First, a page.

Human rights?

Yesterday (21st March) saw my country (South Africa) celebrate Human Rights Day.  I think most people were just happy to have mid-week public holiday to save them from work and give them the extra boost to see them through the rest of the week.   I think very few gave much thought about human rights.  It’s a topic that concerns everyone; we are all born with it, many have to fight for it, some even live without it, some take it for granted, whilst some don’t care much for it –  it’s the spectrum of human rights.  Yesterday morning as we lay in bed, the topic of South Africa and Africa came up.  It’s morbid history that still repeats itself, with different plot twists.  I found myself paging through an old high school text-book and came across the section of the U.N and its intentions improving human rights and lives across the world.  I then read the 12 points of the “Universal Declaration of Human Rights” :

  1. All human beings, regardless of race, colour, sex or religion are born free and have the same rights.
  2. All people have the right to life and liberty.
  3. Slavery and the slave trade shall be banned in all their forms.
  4. No one should suffer torture, or inhumane punishment. No one should be in prison without trial.
  5. All people are equal before the law and have the right to a fair trial.
  6. All people have the right to travel freely in their own country.  They also have the right to leave their own country and return to it.
  7. Adult men and women have the right to marry.  Men and women are entitled to equal rights in marriage.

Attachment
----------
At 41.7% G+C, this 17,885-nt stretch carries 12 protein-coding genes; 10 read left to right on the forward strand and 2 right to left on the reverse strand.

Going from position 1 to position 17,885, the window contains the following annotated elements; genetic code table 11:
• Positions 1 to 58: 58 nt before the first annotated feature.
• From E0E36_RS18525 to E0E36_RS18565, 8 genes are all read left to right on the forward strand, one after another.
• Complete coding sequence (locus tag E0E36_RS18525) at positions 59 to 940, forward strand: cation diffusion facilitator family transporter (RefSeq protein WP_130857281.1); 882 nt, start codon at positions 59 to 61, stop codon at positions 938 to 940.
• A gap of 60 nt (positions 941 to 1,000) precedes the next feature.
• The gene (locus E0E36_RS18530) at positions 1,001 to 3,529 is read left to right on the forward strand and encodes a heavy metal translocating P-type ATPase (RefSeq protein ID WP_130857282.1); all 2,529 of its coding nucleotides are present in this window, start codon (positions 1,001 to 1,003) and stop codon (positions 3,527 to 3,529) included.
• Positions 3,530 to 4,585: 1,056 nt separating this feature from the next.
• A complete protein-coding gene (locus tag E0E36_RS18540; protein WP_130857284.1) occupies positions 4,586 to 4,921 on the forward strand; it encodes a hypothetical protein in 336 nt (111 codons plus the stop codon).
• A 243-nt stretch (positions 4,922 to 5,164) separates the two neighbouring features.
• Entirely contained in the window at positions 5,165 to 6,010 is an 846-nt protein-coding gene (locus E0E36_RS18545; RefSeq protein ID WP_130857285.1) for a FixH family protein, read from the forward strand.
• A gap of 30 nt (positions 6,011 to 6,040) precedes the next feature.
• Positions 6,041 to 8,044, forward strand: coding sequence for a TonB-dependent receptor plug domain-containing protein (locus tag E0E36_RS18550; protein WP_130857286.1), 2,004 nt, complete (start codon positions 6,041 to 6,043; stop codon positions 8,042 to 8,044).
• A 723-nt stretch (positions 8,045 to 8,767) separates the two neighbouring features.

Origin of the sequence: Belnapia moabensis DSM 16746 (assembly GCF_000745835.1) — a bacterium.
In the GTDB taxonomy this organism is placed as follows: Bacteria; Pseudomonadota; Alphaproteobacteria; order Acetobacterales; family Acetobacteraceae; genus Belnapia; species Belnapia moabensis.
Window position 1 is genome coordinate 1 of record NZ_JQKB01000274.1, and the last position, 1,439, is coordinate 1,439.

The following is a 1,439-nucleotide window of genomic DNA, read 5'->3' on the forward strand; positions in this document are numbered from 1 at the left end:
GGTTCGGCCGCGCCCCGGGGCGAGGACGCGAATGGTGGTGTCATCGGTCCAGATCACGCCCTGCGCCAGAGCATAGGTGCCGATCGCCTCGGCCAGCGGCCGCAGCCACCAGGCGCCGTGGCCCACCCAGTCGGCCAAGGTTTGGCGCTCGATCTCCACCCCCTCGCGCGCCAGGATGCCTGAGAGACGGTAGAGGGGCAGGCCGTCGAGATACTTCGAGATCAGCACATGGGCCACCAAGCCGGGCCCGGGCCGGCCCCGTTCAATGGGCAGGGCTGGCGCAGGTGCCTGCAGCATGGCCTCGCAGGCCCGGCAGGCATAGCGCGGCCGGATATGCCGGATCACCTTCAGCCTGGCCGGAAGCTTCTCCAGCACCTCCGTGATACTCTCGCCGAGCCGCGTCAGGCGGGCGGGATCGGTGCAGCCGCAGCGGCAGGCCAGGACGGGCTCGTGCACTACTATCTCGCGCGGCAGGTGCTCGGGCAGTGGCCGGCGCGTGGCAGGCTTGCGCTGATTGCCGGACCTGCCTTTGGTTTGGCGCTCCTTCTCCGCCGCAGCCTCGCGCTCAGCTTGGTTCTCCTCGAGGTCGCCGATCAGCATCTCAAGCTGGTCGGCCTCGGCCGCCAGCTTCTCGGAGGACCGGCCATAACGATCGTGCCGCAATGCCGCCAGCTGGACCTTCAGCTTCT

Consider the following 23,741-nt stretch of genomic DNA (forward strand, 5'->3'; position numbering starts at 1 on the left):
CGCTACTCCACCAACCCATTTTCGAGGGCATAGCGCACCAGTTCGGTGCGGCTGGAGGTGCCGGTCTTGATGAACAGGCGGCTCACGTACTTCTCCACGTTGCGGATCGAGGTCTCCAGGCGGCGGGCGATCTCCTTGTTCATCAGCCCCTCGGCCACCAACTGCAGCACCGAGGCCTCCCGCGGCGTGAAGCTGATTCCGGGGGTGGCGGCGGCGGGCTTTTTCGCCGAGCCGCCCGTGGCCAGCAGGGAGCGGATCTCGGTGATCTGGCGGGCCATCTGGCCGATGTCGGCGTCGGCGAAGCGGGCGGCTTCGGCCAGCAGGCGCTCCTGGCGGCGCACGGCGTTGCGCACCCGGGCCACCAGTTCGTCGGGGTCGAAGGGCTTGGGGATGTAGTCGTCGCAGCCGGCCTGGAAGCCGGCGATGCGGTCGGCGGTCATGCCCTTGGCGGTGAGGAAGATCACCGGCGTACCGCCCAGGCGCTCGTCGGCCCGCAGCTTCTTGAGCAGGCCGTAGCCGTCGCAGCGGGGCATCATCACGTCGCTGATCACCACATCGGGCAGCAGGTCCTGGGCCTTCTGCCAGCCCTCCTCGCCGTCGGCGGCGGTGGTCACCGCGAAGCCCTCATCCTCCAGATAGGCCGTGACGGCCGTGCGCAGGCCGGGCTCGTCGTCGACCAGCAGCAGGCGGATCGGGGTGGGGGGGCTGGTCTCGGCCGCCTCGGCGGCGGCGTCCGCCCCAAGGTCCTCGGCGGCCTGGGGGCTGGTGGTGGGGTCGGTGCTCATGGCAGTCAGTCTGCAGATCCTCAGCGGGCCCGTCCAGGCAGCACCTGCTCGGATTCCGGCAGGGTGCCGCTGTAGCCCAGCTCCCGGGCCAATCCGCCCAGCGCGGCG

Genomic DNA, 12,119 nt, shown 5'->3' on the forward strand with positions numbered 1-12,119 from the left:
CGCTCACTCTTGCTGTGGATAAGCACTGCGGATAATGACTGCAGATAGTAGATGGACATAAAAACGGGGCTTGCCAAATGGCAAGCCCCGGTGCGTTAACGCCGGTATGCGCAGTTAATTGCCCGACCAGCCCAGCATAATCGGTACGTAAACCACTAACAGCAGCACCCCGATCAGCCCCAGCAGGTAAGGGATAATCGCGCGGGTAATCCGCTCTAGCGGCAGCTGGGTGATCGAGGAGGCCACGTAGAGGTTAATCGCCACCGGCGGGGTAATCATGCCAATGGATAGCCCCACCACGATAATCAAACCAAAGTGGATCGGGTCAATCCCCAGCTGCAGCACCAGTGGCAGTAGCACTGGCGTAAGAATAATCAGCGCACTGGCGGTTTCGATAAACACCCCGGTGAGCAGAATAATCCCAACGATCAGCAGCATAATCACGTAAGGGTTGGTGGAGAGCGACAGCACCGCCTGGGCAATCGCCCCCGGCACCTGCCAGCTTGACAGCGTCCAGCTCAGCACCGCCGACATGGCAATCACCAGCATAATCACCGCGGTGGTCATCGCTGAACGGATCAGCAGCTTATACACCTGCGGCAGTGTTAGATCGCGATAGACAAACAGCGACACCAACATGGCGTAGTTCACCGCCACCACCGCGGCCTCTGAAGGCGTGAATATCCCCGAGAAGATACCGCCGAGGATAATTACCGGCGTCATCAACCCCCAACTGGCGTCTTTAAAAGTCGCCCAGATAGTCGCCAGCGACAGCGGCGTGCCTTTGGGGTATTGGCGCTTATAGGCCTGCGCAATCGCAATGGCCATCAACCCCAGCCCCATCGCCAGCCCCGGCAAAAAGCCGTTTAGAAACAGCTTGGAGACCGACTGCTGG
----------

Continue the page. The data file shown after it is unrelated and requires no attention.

8. All people have the right to own property.
  9. All people have the right to freedom of thought and religion and to worship in freedom.
  10. People have the right to take part in the government of their country.
  11. All people have the right to work, and to equal pay for equal work.
  12. Education should be free and compulsory.

…And then I thought how many countries in the world, including my own, are in violation of human rights?  So what is human rights and what does it mean to us?  It probably does mean different things to different people depending on their situation, but is it not hypocritical for those that we depend on for safety and security to come up with a good set of  “rights” and yet most of the world is in direct conflict of these rights.  What was the point and purpose for this declaration?  The term “human rights” is seeming more like an oxymoronic phrase than a declaration of human freedom and independence.  Just something to think about, another cosmic conundrum…